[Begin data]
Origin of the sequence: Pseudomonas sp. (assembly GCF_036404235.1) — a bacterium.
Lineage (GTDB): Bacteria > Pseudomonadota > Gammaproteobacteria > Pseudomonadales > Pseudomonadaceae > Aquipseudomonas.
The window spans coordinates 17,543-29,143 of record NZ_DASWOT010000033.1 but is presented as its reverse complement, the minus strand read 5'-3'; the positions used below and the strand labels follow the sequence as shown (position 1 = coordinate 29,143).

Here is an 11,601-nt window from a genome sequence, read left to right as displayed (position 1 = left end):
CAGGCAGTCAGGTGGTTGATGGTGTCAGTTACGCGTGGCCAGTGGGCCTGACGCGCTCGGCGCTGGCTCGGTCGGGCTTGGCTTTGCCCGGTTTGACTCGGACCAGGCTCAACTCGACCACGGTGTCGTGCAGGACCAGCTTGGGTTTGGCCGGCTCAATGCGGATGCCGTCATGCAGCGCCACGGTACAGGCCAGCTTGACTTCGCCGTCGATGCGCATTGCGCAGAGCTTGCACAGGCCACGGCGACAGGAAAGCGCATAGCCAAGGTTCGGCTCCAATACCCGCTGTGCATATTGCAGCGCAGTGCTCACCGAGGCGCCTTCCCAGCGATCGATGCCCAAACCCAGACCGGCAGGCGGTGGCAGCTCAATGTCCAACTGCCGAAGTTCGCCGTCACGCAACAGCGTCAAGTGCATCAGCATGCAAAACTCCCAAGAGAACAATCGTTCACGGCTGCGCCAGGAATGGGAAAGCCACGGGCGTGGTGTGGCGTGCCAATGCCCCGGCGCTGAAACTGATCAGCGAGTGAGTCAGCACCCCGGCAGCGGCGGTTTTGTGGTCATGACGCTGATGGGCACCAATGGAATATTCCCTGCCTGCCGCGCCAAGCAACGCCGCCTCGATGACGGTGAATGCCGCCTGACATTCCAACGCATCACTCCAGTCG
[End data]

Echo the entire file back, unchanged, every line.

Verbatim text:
Origin of the sequence: Pseudomonas sp. (assembly GCF_036404235.1) — a bacterium.
Lineage (GTDB): Bacteria > Pseudomonadota > Gammaproteobacteria > Pseudomonadales > Pseudomonadaceae > Aquipseudomonas.
The window spans coordinates 17,543-29,143 of record NZ_DASWOT010000033.1 but is presented as its reverse complement, the minus strand read 5'-3'; the positions used below and the strand labels follow the sequence as shown (position 1 = coordinate 29,143).

Here is an 11,601-nt window from a genome sequence, read left to right as displayed (position 1 = left end):
CAGGCAGTCAGGTGGTTGATGGTGTCAGTTACGCGTGGCCAGTGGGCCTGACGCGCTCGGCGCTGGCTCGGTCGGGCTTGGCTTTGCCCGGTTTGACTCGGACCAGGCTCAACTCGACCACGGTGTCGTGCAGGACCAGCTTGGGTTTGGCCGGCTCAATGCGGATGCCGTCATGCAGCGCCACGGTACAGGCCAGCTTGACTTCGCCGTCGATGCGCATTGCGCAGAGCTTGCACAGGCCACGGCGACAGGAAAGCGCATAGCCAAGGTTCGGCTCCAATACCCGCTGTGCATATTGCAGCGCAGTGCTCACCGAGGCGCCTTCCCAGCGATCGATGCCCAAACCCAGACCGGCAGGCGGTGGCAGCTCAATGTCCAACTGCCGAAGTTCGCCGTCACGCAACAGCGTCAAGTGCATCAGCATGCAAAACTCCCAAGAGAACAATCGTTCACGGCTGCGCCAGGAATGGGAAAGCCACGGGCGTGGTGTGGCGTGCCAATGCCCCGGCGCTGAAACTGATCAGCGAGTGAGTCAGCACCCCGGCAGCGGCGGTTTTGTGGTCATGACGCTGATGGGCACCAATGGAATATTCCCTGCCTGCCGCGCCAAGCAACGCCGCCTCGATGACGGTGAATGCCGCCTGACATTCCAACGCATCACTCCAGTCG